Other bands

Aeronautical voice communication is also conducted in other frequency bands, including satellite voice on Inmarsat and high frequency voice in the North Atlantic and remote areas. Military aircraft also use a dedicated UHF-AM band from 220.0–399.95 MHz for air-to-air and air-to-ground, including air traffic control communication. This band has a designated emergency and guard channel of 243.0 MHz.
Some types of navaids, such as Non-directional beacons and Distance Measuring Equipment, do not operate on these frequencies; in the case of NDBs the Low frequency and Medium frequency bands are used between 190–415 kHz and 510–535 kHz. The ILS glide path operates in the UHF frequency range of 329.3–335.0 MHz, and DME also uses UHF from 962–1150 MHz.
Channel spacing
Channel spacing for voice communication on the airband was originally 200 kHz until 1947, providing 70 channels from 118 to 132 MHz. Some radios of that time provided receive-only coverage below 118 MHz for a total of 90 channels. From 1947–1958 the spacing became 100 kHz; from 1954 split once again to 50 kHz and the upper limit extended to 135.95 MHz (360 channels), and then to 25 kHz in 1972 to provide 720 usable channels. On 1 January 1990 the frequencies between 136.000 and 136.975 MHz were added, resulting in 760 channels.
Increasing air traffic congestion has led to further subdivision into narrow-band 8.33 kHz channels in the ICAO European region; all aircraft flying above 19,500 feet are required to have communication equipment for this channel spacing. Outside of Europe, 8.33 kHz channels are permitted in many countries but not widely used as of 2012.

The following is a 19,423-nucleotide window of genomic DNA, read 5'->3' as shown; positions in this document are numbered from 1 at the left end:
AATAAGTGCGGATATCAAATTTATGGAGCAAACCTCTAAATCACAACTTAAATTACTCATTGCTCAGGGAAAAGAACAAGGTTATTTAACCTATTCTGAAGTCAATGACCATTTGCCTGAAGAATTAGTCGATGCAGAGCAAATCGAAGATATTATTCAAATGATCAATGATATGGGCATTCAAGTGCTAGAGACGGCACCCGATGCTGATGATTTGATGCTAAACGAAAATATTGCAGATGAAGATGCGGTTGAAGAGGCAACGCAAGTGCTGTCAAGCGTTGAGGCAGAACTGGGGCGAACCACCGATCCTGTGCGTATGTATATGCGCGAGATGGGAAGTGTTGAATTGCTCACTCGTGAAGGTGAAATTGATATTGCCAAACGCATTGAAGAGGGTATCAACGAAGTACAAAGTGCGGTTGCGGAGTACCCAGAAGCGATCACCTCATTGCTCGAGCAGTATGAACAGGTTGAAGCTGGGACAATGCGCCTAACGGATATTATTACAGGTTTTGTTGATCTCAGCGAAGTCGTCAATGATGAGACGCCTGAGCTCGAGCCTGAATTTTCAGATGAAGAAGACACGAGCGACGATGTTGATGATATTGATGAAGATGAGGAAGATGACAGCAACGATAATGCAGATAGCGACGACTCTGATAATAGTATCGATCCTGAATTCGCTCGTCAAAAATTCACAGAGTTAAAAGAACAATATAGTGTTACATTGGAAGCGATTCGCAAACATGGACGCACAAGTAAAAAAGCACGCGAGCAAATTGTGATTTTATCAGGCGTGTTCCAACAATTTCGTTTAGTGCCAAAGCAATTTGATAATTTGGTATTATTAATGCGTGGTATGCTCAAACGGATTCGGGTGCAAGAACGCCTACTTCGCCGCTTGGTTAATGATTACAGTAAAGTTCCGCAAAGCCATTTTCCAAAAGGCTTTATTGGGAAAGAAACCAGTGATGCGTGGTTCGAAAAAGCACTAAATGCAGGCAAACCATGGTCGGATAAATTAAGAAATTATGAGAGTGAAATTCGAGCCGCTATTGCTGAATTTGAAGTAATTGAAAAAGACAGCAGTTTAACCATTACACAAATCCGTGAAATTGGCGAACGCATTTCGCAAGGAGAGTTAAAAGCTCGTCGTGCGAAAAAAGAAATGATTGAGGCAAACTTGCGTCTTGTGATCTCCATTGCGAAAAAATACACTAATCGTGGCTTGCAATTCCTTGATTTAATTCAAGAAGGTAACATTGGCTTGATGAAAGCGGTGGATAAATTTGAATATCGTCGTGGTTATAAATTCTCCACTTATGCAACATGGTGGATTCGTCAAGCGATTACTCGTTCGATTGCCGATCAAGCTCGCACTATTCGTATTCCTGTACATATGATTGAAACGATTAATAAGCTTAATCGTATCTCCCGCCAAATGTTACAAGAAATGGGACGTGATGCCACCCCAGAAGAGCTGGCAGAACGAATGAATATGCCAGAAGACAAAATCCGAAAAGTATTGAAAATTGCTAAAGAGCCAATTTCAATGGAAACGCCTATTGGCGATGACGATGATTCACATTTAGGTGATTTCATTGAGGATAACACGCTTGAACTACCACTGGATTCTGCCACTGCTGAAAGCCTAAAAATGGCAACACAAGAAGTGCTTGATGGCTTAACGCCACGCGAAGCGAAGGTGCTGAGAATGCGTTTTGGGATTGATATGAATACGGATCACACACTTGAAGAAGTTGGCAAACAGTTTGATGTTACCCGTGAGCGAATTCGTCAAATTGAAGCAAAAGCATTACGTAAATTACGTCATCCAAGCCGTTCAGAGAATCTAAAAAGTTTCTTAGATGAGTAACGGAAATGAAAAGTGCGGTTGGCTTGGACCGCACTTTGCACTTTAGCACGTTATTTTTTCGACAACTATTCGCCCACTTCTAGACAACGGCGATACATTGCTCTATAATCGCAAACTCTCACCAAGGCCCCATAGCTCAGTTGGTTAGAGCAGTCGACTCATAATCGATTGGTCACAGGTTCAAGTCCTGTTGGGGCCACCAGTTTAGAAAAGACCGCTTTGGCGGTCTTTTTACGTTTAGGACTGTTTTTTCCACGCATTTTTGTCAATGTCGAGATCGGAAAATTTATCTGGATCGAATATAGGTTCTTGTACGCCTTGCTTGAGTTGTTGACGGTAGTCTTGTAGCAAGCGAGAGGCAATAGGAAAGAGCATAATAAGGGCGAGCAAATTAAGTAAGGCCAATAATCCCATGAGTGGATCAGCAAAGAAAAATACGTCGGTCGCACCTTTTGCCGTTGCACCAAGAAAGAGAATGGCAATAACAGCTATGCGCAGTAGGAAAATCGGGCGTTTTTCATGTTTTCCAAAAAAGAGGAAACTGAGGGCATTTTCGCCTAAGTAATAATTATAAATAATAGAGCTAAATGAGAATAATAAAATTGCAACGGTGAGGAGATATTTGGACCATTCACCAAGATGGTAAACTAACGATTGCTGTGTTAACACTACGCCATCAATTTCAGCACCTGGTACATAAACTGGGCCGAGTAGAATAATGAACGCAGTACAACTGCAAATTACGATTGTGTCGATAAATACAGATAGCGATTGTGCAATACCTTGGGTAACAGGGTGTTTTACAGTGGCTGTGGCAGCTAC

The emergency communication channel 121.5 MHz is the only channel that retains 100 kHz bandwidth.

 ***********Info available in public domain from Air Traffic Controller's guild as well as from Airports Authority of India site*********


Aircraft communications radio operations worldwide use amplitude modulation, predominantly A3E double sideband with full carrier on VHF and UHF, and J3E single sideband with suppressed carrier on HF. Besides being simple, power-efficient and compatible with legacy equipment, AM and SSB permit stronger stations to override weaker or interfering stations, and don't suffer from the capture effect found in FM. Even if a pilot is transmitting, a control tower can "talk over" that transmission and other aircraft will hear a somewhat garbled mixture of both transmissions, rather than just one or the other. Even if both transmissions are received with identical signal strength, a heterodyne will be heard where no such indication of blockage would be evident in an FM system.
Alternative analog modulation schemes are under discussion, such as the "CLIMAX" multi-carrier system and offset carrier techniques to permit more efficient utilization of spectrum.

Unauthorised use

It is illegal to transmit on the Airband frequencies without a suitable license. Many countries' regulations also restrict communications in the airband. For instance in Canada airband communications are limited to those required for "the safety and navigation of an aircraft; the general operation of the aircraft; and the exchange of messages on behalf of the public. In addition, a person may operate radio apparatus only to transmit a non-superfluous signal or a signal containing non-profane or non-obscene radiocommunications.
While it is not an offence to listen to voice transmissions in the airband frequencies, it may be an offence to possess such equipment in certain countries. Instances of such illegal activity has been the subject of international situations between governments when tourists bring airband equipment into countries which ban the possession and use of such equipment.

Dec 24, 2012

NewYear 2013 midnight Chennai VHF Net : Request maximum check in's